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A McDonald’s employee was told to “take it easy like my grandmother and retire,” according to a case currently pending before a federal district court in Pennsylvania.  She was apparently working more slowly than McDonald’s wanted, so they fired her due to her “poor health and age.”  The employee sued under the ADA, ADEA, and Pennsylvania Human Relations Act (PHRA), alleging age and disability discrimination.  The evidence in the case includes the fact that McDonald’s had a “hit list” of older workers who it was about to terminate.  The employee’s request to include this evidence at the trial was granted over McDonald’s objection.  The court found that trial testimony by a witness regarding the hit list (in which the employee’s name was included) would not be hearsay.  The “hit list” was also deemed an “admission” under the Rules of Evidence.

We will continue to monitor this interesting case.  In the meantime, if your boss tells you it’s time to retire . . . tell him it’s time for you to call an employment lawyer.

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In a recent decision of the New Jersey Superior Court, Appellate Division, the court reversed a grant of summary judgment in favor of the employer, PSE&G.  The employee, a female manager in her forties, had made numerous complaints of a “glass ceiling” (my words) at PSE&G to her supervisors and Human Resources over a number of years.  According to the decision, the employee alleged that her supervisor finally had enough of her complaints and began “investigating” her for violations of the company’s expense reimbursement policy.  PSE&G then fired the employee based on its finding that she had, it alleged, violated the policy in certain respects.  The employer filed a motion for summary judgment, arguing that the termination was proper.  The employee argued that the investigation and firing were pretextual; in other words, that these actions were retaliatory and false.  The trial judge agreed with the employer, and the case was dismissed.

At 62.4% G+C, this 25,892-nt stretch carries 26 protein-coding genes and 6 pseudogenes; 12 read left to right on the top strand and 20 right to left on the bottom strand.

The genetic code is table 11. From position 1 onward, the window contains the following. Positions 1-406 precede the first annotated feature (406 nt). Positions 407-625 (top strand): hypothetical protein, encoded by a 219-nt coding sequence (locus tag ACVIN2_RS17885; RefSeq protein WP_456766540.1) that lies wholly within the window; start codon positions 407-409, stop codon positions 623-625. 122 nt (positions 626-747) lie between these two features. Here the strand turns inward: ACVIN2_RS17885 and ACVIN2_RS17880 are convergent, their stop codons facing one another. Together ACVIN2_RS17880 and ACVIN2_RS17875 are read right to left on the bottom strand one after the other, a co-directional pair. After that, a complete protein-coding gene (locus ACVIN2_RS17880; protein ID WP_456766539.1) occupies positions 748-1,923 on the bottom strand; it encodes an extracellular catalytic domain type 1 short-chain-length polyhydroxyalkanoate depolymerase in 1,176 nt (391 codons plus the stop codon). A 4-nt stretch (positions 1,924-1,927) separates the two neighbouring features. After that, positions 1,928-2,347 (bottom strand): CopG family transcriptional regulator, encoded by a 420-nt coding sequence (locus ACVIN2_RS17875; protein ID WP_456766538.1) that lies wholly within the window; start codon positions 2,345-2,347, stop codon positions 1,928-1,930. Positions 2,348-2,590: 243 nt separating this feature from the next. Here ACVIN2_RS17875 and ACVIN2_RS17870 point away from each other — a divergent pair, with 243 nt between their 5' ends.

The appellate court reversed this decision and reinstated the complaint.  The court noted that the employee had provided evidence that at least one male peer had also “misused” his company expense accounts, without repercussion.  The company argued that this male peer had permission to do so, and that the female employee did not.  However, since questions of fact like this can only be decided by a jury, and not by a judge, the appellate court ruled in favor of the employee.

The takeaway from this case is that discrimination and retaliation claims can rise and fall upon one crucial detail.  If you have experienced discrimination or retaliation at work, you need a smart employment attorney who can identify these crucial facts and use them to their advantage.

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In a recently reported decision, the variety store chain Dollar General agreed to pay a settlement of over $4,000,000 to resolve a class action lawsuit which alleged that it violated the Fair Credit Reporting Act by using credit reports improperly in denying employment to job applicants.

Under FCRA, if an employer seeks to use a consumer credit report to evaluate a job candidate for employment, it must 1) get the applicant’s consent before obtaining the report, 2) give the applicant a warning, together with a copy of the report, if the employer plans to reject the applicant because of the report, and 3) give the applicant an “adverse action notice” if the employer uses the report to deny the job-seeker’s application.

The lawsuit alleged that Dollar General did not follow these procedures in denying employment to several thousand job applicants. Under the terms of the deal, people who applied for jobs at Dollar General but were turned away based on their credit report will receive a small monetary settlement.